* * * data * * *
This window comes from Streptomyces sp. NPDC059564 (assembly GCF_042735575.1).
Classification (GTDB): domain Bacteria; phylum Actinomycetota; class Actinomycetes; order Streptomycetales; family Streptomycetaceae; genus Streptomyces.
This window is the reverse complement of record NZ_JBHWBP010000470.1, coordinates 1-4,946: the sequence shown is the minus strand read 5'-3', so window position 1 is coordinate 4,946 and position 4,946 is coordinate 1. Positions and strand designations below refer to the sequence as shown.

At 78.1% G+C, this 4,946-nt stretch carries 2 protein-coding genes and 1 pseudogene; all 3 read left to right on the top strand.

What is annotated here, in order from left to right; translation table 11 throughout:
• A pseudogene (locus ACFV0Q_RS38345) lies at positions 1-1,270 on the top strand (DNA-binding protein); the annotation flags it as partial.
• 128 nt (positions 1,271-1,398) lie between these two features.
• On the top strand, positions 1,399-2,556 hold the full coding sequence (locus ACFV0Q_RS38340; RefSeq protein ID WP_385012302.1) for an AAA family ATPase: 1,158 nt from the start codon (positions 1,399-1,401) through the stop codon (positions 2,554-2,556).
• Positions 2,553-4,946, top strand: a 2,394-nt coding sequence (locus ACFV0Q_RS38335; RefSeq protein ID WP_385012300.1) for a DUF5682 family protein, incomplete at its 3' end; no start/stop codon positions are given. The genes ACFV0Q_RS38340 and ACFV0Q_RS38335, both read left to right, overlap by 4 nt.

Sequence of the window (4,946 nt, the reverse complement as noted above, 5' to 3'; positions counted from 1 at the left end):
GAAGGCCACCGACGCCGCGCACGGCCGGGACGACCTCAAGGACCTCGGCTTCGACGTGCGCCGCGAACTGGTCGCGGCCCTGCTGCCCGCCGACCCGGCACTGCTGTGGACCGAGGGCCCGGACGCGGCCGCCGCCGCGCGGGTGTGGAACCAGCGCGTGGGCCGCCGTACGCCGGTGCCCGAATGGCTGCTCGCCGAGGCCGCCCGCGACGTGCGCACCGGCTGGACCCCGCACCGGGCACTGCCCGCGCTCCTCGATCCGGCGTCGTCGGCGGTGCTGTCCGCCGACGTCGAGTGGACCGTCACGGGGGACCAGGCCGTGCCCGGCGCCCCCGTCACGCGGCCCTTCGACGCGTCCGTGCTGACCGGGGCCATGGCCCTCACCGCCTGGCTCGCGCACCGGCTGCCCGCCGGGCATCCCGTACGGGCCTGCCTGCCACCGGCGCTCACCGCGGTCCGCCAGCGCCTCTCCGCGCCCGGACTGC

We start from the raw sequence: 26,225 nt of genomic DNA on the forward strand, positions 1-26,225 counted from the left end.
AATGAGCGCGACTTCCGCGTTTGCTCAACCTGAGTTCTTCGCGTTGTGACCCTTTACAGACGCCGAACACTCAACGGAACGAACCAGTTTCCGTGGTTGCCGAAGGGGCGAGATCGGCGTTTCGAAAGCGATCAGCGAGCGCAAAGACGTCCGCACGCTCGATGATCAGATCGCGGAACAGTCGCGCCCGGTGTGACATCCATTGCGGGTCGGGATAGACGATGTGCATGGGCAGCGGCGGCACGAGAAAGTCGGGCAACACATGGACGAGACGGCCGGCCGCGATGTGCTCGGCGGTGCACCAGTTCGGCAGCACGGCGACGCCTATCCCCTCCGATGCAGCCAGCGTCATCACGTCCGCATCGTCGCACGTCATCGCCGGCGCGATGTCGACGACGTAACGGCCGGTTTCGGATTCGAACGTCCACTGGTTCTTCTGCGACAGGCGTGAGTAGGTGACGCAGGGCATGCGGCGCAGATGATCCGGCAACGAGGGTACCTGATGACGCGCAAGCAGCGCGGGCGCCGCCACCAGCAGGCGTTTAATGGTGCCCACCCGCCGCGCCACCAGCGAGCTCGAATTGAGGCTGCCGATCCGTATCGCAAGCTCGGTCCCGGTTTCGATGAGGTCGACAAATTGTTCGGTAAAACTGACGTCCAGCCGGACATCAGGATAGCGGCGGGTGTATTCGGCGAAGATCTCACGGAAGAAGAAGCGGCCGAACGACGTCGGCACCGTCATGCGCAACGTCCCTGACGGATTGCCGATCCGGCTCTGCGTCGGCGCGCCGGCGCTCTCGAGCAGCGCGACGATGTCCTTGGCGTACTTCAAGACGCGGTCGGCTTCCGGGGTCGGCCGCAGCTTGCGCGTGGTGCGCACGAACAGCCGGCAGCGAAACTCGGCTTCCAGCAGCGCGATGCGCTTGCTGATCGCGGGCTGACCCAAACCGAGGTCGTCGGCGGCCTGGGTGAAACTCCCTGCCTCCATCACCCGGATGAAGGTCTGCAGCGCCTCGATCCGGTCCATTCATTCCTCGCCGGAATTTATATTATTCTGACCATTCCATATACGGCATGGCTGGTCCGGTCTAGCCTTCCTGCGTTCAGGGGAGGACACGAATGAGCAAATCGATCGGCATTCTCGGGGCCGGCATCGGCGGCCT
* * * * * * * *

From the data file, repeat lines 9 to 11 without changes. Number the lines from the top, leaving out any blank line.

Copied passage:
• Positions 2,553-4,946, top strand: a 2,394-nt coding sequence (locus ACFV0Q_RS38335; RefSeq protein ID WP_385012300.1) for a DUF5682 family protein, incomplete at its 3' end; no start/stop codon positions are given. The genes ACFV0Q_RS38340 and ACFV0Q_RS38335, both read left to right, overlap by 4 nt.

Sequence of the window (4,946 nt, the reverse complement as noted above, 5' to 3'; positions counted from 1 at the left end):
GAAGGCCACCGACGCCGCGCACGGCCGGGACGACCTCAAGGACCTCGGCTTCGACGTGCGCCGCGAACTGGTCGCGGCCCTGCTGCCCGCCGACCCGGCACTGCTGTGGACCGAGGGCCCGGACGCGGCCGCCGCCGCGCGGGTGTGGAACCAGCGCGTGGGCCGCCGTACGCCGGTGCCCGAATGGCTGCTCGCCGAGGCCGCCCGCGACGTGCGCACCGGCTGGACCCCGCACCGGGCACTGCCCGCGCTCCTCGATCCGGCGTCGTCGGCGGTGCTGTCCGCCGACGTCGAGTGGACCGTCACGGGGGACCAGGCCGTGCCCGGCGCCCCCGTCACGCGGCCCTTCGACGCGTCCGTGCTGACCGGGGCCATGGCCCTCACCGCCTGGCTCGCGCACCGGCTGCCCGCCGGGCATCCCGTACGGGCCTGCCTGCCACCGGCGCTCACCGCGGTCCGCCAGCGCCTCTCCGCGCCCGGACTGC